Sonny Bill and the Medal of Doom

A gift from the gods… not only to 14 year-old Charlie Line, but also to the press.

A gift from the gods… not only to 14 year-old Charlie Line, but also to the press.

Sonny Bill Williams: New Zealand star gives Rugby World Cup medal to young boy and is presented with replacement at award ceremony

This is the Independent’s on-line headline we awoke to on Sunday morning.


I am deeply disconcerted by this event for three main reasons.

 Number one: Jonny Getz

Here we have yet another example of bad behavior being rewarded.

We see it every day; in the supermarket… in the restaurant… at the airport… and

Charlie wants... Charlie gets

Charlie wants… Charlie gets

most of all, anywhere that sells phones, tablets or electronic gaming devices. Wailing, mithering brats who persist until the invertebrate parent caves in to their demands. It’s a cross between Æthelred the Unready and Al Qaeda. Lone wolf always wins.

We are rearing a generation of kids called Jonny Getz: I’ll spell it out for you — what little Jonny wants, little Jonny gets.

If a middle-aged man (or woman) had done a ‘Charlie Line’ they would have been arrested, escorted from the ground and fined one thousand pounds.

And quite rightly too.

Instead of which, the pitch invader is rewarded with a World Cup winner’s medal. Where’s either the logic or the justice here?

Number two: Into the long grass

Have you ever got rid of a medal that you’ve just won?

I have.

1981, Madeley College, Leeds. Final of the British Colleges Cup.

Borough Road had just lost to Jordanhill in the last minute of extra time… an interception try, if I remember correctly, pass thrown by an Irish International centre. Medals were presented pitch side — losers first — and after the brief ceremony, I threw mine into the long grass.

Questioned by our coach Bev Risman as to why I did it, I replied that it was worthless to me. He told me, that in his considered opinion, what I had done had devalued both the competition and the efforts of my teammates. He added that I would regret it in years to come. I do.

My captain did not present me with a duplicate.

Number three: A medal’s only a medal, unless you win it yourself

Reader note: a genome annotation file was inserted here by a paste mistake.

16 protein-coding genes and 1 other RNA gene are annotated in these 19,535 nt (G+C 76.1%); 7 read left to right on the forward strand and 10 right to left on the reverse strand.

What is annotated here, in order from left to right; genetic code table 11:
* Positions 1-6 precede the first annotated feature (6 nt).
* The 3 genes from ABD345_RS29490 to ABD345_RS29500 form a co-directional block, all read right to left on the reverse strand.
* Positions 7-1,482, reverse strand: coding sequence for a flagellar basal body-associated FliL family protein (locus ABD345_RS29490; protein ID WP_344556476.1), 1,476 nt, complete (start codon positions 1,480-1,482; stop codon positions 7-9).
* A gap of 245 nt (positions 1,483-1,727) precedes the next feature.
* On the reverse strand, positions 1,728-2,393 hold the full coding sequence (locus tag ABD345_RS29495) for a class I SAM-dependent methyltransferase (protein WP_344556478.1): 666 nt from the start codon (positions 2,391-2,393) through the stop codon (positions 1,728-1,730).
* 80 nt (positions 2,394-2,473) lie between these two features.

“Sonny Bill Williams is already a hero to many in New Zealand, and adding a second Rugby World Cup to his CV only goes to strengthen that status, but what he did immediately after the final whistle was truly incredible,” I quote from the Independent’s on-line piece.

Yes, it was truly incredible, and no one doubts that Sonny Bill is a man of the people. To give World Cup semi-final tickets to two Syrian refugees is one thing but to give his medal to… a trespasser?

What is there to connect Line to the medal? He didn’t win it, he doesn’t know Sonny Bill and he’s not even a New Zealander.

Stuart Heritage, writing in Monday’s Guardian put it more succinctly: “At some point, Sonny Bill’s noble actions are bound to affect you, too. Imagine this: you find yourself nominated for a prestigious award in your chosen industry. Against all odds, you win. Thanks to Sonny Bill Williams, you now have a 90-second window to rush out of the venue, grab the first child you see and say: ‘I hereby present you with the National Home Improvement Council’s excellence in roofing award. Truly, you deserve this more than I.’ Otherwise, you run the risk of looking like the world’s greediest, most self-obsessed ninny. Time was you could just get drunk and lose the award in a taxi on the way home, but Williams’s unforgivable decency has taken care of that. He should be ashamed of himself, the big, kind sod.”

Back to the serious stuff: if the medal meant so little to Williams, why not stop it at the disabled area on his lap of honour and present it to someone wheelchair bound? Preferably someone wearing an All Blacks badge.

Williams was quoted in the Independent as saying, “It will be hanging around that young guy’s neck and he can tell that story for years to come. He might be a future All Black!” Correct me if I’m wrong here, but don’t you have to be a New Zealander to play for the Blacks?


Okay Stuart, just how much are you willing to pay for it?

Okay Stuart, just how much are you willing to pay for it?

He added: “The medal represents the win, but going in and seeing the smiles on the boys faces, knowing that we’ve accomplished something no other All Blacks team has done, is pretty special.” This, I agree with.

But let’s just hope it doesn’t appear on EBay.

There are already rumours that, if it does, Chris Robshaw will be trying to outbid Stuart Lancaster for it.


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2 Responses to Sonny Bill and the Medal of Doom

  1. patrick prinsloo says:

    Interesting. I originally thought it a heart warming story, but take your point – a pitch invader is a pitch invader. Sharp view.

    • Richard Grainger says:

      Hope the hip is improving Patrick. Went to the Maccwriters meeting today and really enjoyed it. Heard about your injury from them… stay away from ladders! Hope to see you on Monday if you’re going to Wilmslow. Richard

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